“Get that list to me before lunch.” could just as easily be said, “Could you please, get the list to me before lunch?”
Being a great boss, an effective, well-liked boss, often means simply building personal relationships with your employees and being kind.
From his book, Choosing Civility, Pier Massimo Forni says:
“Civility means a great deal more than just being nice to one another. It is complex and encompasses learning how to connect successfully and live well with others, developing thoughtfulness, and fostering effective self-expression and communication. Civility includes courtesy, politeness, mutual respect, fairness, good manners, as well as a matter of good health.”
Every action done in company ought to be with some sign of respect to those that are present.
Monday, June 22nd, 2015
You used to have to worry about your competitors luring away your younger accountants. After all, $5,000 to $10,000 more in compensation is quite tempting to someone fairly new in the job market.
During the current accounting firm talent wars, firms are pulling out all the stops to find and attract experienced talent. This goes hand-in-hand with the fact that experienced accountants are now much more willing to jump ship. I believe there are various reasons for this, one being the fact that some more senior owners dig in their heels when it comes to change. Many of them don’t think they have to spend money to become a firm of the future because, after all, they will be retiring within the next several years.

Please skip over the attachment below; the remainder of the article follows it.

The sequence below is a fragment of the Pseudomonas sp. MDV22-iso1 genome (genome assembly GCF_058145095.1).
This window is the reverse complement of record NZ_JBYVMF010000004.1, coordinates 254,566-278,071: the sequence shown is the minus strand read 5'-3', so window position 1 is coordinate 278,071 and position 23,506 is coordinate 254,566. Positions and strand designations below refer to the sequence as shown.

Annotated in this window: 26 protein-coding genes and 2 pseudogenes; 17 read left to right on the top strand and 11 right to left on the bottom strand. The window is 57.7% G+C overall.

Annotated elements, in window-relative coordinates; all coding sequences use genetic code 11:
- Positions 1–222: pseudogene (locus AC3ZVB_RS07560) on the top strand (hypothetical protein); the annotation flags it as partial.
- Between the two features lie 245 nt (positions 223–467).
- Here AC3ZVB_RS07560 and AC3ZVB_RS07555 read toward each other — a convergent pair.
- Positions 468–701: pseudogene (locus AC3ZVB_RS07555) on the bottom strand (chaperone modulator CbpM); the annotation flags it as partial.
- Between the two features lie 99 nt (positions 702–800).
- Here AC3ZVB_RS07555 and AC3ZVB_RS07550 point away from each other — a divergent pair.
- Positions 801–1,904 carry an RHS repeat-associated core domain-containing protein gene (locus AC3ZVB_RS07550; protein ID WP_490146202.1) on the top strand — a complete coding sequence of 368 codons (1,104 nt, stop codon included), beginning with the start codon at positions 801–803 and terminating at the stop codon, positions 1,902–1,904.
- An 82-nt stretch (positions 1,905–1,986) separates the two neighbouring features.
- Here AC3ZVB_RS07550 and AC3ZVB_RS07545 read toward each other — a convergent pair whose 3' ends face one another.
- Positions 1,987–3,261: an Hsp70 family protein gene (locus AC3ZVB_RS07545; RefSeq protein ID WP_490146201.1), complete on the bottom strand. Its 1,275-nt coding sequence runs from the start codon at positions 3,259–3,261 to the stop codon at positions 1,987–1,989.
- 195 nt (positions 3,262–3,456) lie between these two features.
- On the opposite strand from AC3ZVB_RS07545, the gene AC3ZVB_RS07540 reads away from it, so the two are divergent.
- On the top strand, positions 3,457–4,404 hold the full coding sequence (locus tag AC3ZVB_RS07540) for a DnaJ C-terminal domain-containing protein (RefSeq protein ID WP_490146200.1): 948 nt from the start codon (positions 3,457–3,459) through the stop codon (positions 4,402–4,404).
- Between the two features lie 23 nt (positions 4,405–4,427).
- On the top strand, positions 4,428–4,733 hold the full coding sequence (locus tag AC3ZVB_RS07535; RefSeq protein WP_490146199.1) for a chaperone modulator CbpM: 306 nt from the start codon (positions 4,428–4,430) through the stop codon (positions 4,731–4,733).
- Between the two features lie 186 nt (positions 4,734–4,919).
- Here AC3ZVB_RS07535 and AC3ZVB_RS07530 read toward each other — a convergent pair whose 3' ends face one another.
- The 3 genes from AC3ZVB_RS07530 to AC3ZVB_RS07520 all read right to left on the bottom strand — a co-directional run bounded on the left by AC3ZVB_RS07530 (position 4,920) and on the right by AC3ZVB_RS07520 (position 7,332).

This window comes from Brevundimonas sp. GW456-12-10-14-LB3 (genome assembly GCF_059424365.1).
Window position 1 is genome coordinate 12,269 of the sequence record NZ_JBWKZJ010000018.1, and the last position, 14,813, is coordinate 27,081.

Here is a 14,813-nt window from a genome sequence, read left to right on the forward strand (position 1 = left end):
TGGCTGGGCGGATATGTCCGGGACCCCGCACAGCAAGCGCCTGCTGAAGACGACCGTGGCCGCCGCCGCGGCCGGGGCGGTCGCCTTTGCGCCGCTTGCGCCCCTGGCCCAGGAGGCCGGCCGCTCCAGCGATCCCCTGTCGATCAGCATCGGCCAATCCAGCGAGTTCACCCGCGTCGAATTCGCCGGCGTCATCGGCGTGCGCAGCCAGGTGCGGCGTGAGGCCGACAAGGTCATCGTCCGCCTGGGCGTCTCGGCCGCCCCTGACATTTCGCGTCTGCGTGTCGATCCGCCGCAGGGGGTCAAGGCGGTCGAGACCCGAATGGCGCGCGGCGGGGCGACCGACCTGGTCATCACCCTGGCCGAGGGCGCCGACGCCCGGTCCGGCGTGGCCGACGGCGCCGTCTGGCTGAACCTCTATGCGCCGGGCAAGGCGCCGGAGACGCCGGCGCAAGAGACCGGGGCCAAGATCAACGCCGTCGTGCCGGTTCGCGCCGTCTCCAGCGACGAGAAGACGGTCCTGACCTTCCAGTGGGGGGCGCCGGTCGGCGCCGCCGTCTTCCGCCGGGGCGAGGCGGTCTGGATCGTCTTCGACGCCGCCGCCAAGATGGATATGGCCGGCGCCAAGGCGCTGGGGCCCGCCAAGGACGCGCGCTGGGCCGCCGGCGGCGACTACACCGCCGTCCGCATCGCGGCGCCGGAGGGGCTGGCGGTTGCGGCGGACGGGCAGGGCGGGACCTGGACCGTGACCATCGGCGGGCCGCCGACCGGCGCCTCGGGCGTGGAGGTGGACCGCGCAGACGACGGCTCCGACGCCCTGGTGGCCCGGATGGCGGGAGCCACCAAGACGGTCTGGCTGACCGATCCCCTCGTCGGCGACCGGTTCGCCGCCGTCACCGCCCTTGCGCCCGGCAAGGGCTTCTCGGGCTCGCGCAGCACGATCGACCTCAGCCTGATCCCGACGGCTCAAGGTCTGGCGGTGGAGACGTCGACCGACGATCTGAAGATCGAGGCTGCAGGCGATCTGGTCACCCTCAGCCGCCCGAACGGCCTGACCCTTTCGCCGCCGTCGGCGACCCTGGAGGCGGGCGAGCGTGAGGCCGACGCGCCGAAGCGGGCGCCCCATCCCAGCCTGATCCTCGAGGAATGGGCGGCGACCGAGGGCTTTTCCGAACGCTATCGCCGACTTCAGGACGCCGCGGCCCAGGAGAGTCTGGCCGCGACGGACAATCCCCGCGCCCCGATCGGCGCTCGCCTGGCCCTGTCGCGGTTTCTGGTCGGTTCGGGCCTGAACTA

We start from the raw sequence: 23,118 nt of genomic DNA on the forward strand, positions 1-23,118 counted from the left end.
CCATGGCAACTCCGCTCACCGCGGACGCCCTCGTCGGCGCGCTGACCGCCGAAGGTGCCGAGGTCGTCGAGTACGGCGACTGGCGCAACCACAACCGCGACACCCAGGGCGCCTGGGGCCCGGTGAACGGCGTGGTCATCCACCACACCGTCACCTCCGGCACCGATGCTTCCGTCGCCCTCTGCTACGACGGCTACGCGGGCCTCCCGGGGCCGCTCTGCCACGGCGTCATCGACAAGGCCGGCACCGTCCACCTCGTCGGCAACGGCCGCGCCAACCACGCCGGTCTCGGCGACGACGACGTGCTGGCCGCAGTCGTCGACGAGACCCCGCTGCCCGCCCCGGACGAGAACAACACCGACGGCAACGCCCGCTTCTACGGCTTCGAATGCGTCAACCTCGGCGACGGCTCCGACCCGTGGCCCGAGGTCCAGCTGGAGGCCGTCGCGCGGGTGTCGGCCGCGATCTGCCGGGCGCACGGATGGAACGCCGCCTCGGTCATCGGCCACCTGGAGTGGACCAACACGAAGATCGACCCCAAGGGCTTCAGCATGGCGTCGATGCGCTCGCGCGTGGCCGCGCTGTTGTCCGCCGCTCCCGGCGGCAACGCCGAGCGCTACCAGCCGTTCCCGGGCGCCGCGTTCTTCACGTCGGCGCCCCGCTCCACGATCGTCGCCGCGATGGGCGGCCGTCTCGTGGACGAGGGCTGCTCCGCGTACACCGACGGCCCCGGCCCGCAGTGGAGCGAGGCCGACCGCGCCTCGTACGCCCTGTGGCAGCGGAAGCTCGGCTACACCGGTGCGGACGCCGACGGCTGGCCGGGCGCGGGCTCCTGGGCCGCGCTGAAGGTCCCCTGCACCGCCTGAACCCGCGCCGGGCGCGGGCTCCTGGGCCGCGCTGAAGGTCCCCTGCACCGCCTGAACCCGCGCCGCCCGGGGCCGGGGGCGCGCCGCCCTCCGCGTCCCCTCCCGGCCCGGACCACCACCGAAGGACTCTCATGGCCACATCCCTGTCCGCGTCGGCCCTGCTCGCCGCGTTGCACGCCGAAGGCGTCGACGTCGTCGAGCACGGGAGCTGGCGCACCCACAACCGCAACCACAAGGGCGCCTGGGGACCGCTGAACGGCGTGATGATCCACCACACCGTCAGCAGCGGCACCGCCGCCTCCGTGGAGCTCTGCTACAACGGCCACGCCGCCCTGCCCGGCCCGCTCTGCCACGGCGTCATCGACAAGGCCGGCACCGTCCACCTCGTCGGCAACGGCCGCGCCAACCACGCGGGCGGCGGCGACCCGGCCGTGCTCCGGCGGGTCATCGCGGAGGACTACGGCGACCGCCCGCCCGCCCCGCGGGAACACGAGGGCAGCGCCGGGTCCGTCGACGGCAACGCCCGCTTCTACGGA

If you are a 5 to 10-year CPA, even if you are a partner, you are probably being courted. If you are a niche leader you may even become the object of a bidding war.
The bigger firms are paying more for talented people. Smaller firms don’t seem to be as willing to keep pace. That’s what is interesting about the CPA firm model. The percentage that partners are very used to taking home might not be a sustainable model for the future. After all, if you have to pay your people more, it usually means the partners get less.
Here’s a good article via Crain’s Chicago that tells a story about the Chicago area CPA firm market.
Opportunity is a bird that never perches.
Friday, June 5th, 2015
If you are a regular subscriber to this blog, you know that last week I had a wonderful opportunity to work with a group of partners/owners comprised of small firms and sole proprietors. It was a beautiful setting in southern Ohio.